Verity Sparks is about to have a very big adventure. She’s on the Children’s Book Council shortlist. The awards will be announced in Adelaide on August 17th, and she’s going to be there.
She? I have to admit that by now I think of Verity as a real person. I don’t feel as if I made her up. Perhaps she’s my alter ego – though she’s a lot braver and more sensible than I was at 13.
I’ve just finished the sequel. It’s called ‘The Trouble with Verity Sparks’, and I sent it off to my editor at Walker Books on Friday. I always have very mixed feelings when I finish a book. In this case, I’m relieved that I got it done on time. What with one thing and another, I only had about five months to write it in, so the house is full of cobwebs and dust; my garden is full of weeds and feeling neglected; and my friends have just about given up on inviting me out for a coffee. On the other hand, I’m also feeling a bit sad. I miss Verity. And reading about and researching Verity’s world – which in this novel is Melbourne in the late 1870’s – was fascinating and full of surprises. I got the initial idea for ‘The Truth About Verity Sparks’ when walking around in Melbourne looking at all the Victorian (as in reign of Queen Victoria, not State of Victoria – confusing!) buildings and imagining what it might have felt like to be a young girl, running about the streets on errands, with these massive columns and stone walls looming over you. As it turned out, I ended up setting ‘The Truth About Verity Sparks’ in London, and now that she’s in Melbourne, she’s no longer an apprentice milliner running here and there delivering hats. She and Papa Savinov live in a rented mansion on the Esplanade in St Kilda… But I can’t say too much. Soon I won’t be missing Verity, I’ll be working hard with the editor polishing bits, changing bits, tightening it up and fixing all those little clunky sentences and tiny (I hope they’re tiny!) mistakes that have crept in to the manuscript.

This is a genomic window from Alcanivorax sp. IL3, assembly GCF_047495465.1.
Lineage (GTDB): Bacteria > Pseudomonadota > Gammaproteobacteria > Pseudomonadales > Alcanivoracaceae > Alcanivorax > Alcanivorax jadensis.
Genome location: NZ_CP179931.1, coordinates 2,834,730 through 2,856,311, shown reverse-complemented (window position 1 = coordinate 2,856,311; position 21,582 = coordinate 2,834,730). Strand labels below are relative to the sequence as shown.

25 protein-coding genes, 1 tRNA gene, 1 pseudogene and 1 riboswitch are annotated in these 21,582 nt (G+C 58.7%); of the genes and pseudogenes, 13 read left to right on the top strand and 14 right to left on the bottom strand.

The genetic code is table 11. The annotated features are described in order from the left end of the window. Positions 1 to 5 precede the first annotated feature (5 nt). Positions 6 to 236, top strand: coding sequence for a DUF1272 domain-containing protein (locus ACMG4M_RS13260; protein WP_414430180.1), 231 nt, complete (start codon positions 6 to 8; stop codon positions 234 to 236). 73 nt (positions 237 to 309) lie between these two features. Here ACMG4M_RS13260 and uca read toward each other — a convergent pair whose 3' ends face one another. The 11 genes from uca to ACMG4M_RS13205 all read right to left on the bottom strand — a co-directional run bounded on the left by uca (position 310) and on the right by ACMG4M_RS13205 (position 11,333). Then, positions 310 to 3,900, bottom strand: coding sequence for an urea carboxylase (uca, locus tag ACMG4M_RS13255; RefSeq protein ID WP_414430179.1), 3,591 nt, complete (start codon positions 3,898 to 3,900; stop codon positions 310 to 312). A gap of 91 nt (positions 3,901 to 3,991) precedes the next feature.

And in the meantime, I’m reading some of the books that are on the CBC shortlist. I just finished Kate Constable’s ‘Crow Country’. It’s a time-shift novel with a mystery at its heart. I’m not going to give an spoilers, but the way Kate Constable weaves past and present and myth together is moving, clever and very absorbing. Now I’m part way through Jackie French’s ‘Nanbery: Black Brother White’. Jackie French is amazing. I don’t know how she writes so many good books. History is obviously her passion, and she brings to life how mystifying the first English settlers must have seemed to the original inhabitants of our country. She is especially good with smells, and I loved the description of the English sailors as as ‘poor strange creatures, small and hunched over, with pale pinched faces’.
I’ve still got Emily Rodda’s ‘The Silver Door’ and John Flanagan’s ‘Brotherband; The Outcasts’ to go. Verity is in good company. I really do feel as if I’ve won already, by being shortlisted. But it’s sobering to work in a bookshop, as I do, and see that there are just so many good books being published all the time. So many books are published, and even really good ones can sink without making much a splash, so I know how lucky I am that Verity has been noticed, read and enjoyed.
And speaking of enjoyment, I was the lunch guest of the Ballarat High School Junior Book Club on Friday. It was without a doubt the nicest school visit I have ever done. The students prepared for my visit by setting the scene with posters, a special chair, a lamp with a fancy fringed shade and a bunch of violets (my favourite – who knew?) on a small table piled with copies of my book.
I was so impressed with my hosts. Not only were they lovely young people, they were smart, funny, interested, articulate – and they made this writer feel very pampered and appreciated. Many thanks to the Book Clubbers and the librarians for the special efforts that made my visit so enjoyable.